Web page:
Baker Who Refused to Make Cake for Gay Wedding Headed to Supreme Court
The nation’s highest court will be making a decision that will reach far beyond one Colorado cake shop.
Photo by Kathryn Scott Osler/The Denver Post via Getty Images.
The US Supreme Court will soon decide if a Colorado bakery opposed to same-sex marriage had the right to refuse baking a cake for a soon-to-be-wed gay couple.
In 2012, Massachusetts couple David Mullins and Charlie Craig asked Masterpiece Cakeshop in Lakewood, Colorado to make them a cake for their wedding. Owner and "cake artist" Jack Phillips refused, citing his religious opposition to same-sex marriage
Mullins and Craig brought a complaint before the Colorado Civil Rights Commission, saying that Phillips was in violation of the state's anti-discrimination law. Philips argued that making such a cake would have conveyed that he was "celebrating" a union that he opposed on religious grounds, and thus in violation of his First Amendment right to free expression and religious freedom.
The Civil Rights Commission ultimately sided with Mullins and Craig, as did a Colorado appeals court, who found that, "the act of designing and selling a wedding cake to all customers free of discrimination does not convey a celebratory message about same-sex weddings likely to be understood by those who view it."
Undeterred, Phillips pushed through to the Supreme Court, insisting in his court brief that the First Amendment overrides the state law and protects his right "to use his artistic talents to promote only messages that align with his religious beliefs."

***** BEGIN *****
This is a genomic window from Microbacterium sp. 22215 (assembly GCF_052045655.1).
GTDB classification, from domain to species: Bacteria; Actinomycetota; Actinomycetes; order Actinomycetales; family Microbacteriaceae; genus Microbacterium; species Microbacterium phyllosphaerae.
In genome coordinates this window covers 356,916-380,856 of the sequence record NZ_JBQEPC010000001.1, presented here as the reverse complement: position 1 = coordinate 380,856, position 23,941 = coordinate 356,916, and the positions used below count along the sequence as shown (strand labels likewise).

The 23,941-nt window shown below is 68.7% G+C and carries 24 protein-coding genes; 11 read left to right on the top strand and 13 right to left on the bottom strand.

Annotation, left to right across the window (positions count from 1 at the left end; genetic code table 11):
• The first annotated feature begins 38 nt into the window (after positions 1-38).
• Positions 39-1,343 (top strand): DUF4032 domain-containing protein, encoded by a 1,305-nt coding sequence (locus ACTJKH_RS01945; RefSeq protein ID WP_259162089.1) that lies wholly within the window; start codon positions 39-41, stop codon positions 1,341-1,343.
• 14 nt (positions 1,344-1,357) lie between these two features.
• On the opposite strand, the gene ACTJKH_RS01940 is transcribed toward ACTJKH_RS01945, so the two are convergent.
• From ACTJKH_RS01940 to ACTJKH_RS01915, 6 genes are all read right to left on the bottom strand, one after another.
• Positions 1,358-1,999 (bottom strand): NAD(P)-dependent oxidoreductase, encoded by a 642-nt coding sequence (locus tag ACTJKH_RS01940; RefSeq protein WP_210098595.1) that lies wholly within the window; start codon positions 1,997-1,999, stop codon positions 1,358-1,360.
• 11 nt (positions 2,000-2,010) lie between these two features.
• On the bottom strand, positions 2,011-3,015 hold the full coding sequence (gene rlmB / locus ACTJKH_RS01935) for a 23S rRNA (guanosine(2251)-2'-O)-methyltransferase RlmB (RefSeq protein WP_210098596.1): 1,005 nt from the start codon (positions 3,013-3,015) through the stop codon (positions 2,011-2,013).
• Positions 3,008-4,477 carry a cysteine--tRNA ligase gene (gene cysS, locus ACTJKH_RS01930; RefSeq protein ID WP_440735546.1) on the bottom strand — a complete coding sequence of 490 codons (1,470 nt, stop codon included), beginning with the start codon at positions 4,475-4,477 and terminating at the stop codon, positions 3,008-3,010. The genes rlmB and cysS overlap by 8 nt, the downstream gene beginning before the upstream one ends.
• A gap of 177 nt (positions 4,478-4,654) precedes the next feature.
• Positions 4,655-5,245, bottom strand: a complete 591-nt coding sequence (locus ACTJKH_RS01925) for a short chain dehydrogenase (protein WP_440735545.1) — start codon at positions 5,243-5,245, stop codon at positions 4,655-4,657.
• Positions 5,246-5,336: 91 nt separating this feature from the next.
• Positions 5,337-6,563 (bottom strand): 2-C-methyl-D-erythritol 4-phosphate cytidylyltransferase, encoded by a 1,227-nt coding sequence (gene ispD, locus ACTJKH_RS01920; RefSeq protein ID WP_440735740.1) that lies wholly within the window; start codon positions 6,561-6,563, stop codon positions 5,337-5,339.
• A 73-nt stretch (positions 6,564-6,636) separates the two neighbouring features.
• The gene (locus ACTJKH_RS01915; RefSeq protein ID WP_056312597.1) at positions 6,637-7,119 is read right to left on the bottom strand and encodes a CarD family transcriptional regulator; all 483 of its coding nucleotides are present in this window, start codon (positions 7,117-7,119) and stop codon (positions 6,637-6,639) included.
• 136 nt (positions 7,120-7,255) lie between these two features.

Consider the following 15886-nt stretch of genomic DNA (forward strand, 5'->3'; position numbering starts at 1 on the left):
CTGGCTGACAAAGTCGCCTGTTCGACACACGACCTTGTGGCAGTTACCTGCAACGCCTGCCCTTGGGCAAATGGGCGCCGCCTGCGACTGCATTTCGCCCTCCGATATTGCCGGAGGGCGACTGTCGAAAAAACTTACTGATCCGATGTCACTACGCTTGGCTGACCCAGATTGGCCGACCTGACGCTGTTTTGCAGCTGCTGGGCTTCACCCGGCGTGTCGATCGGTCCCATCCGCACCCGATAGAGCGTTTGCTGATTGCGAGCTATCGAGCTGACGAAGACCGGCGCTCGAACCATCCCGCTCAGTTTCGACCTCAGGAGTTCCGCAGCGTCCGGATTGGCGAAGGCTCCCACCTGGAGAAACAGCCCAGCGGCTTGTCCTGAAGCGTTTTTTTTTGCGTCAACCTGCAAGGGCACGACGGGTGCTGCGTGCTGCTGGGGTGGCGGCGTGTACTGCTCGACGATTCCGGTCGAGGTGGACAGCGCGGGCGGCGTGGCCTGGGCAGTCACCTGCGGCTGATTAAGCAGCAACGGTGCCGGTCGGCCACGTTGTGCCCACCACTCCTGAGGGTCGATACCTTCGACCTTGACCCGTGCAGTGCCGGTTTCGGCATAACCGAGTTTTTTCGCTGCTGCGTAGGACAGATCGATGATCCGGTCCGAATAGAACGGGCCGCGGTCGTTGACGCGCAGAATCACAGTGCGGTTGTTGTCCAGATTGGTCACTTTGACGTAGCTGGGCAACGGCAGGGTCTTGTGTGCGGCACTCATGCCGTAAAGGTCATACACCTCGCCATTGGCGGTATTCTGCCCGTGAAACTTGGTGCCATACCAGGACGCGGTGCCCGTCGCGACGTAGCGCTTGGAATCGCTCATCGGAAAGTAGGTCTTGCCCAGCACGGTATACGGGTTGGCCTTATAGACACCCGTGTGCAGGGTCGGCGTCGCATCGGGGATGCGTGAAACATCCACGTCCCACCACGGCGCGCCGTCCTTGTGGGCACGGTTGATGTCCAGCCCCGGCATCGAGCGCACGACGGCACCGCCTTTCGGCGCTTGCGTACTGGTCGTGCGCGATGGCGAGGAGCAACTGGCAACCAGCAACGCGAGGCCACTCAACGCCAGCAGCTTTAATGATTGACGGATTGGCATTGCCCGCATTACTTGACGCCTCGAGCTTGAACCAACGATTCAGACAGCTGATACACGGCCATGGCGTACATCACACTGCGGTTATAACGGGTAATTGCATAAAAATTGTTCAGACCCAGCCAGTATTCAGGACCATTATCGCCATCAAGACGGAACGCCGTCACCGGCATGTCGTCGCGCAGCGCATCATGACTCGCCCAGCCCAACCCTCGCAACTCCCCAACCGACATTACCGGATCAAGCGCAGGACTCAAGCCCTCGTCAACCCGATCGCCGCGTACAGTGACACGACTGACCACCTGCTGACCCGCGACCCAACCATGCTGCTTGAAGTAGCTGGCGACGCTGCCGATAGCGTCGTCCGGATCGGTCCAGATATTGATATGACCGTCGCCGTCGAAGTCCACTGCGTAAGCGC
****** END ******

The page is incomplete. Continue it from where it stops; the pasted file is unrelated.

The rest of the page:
Phillips also mentioned in his written argument that his religious views means that he "declines lucrative business" by not creating cakes that "contain alcohol or cakes celebrating Halloween and other messages his faith prohibits," but that "he would be happy to make and sell them any other baked goods."
In their brief, Mullins and Craig countered by arguing that refusing them a wedding cake but no other baked good was still discrimination based on their sexual orientation. "It is no answer to say that Mullins and Craig could shop somewhere else for their wedding cake, just as it was no answer in 1966 to say that African-American customers could eat at another restaurant."
Now, the country's highest court has announced that it will be hearing the case and is slated to make a decision that will reach far beyond Philips' shop. In the past few years, a number of other bakeries, cake shops, and even pizza shops have found themselves on the front lines of this cultural and constitutional debate surrounding same-sex marriage after refusing service to gay couples.
No date has been set yet for oral arguments, but it's worth noting that today's announcement coincided with the two-year anniversary of the Supreme Court's Obergefell v. Hodges decision, which found that the right to marry is guaranteed to same-sex couples by the Fourteenth Amendment, effectively legalizing same-sex marriage nationwide.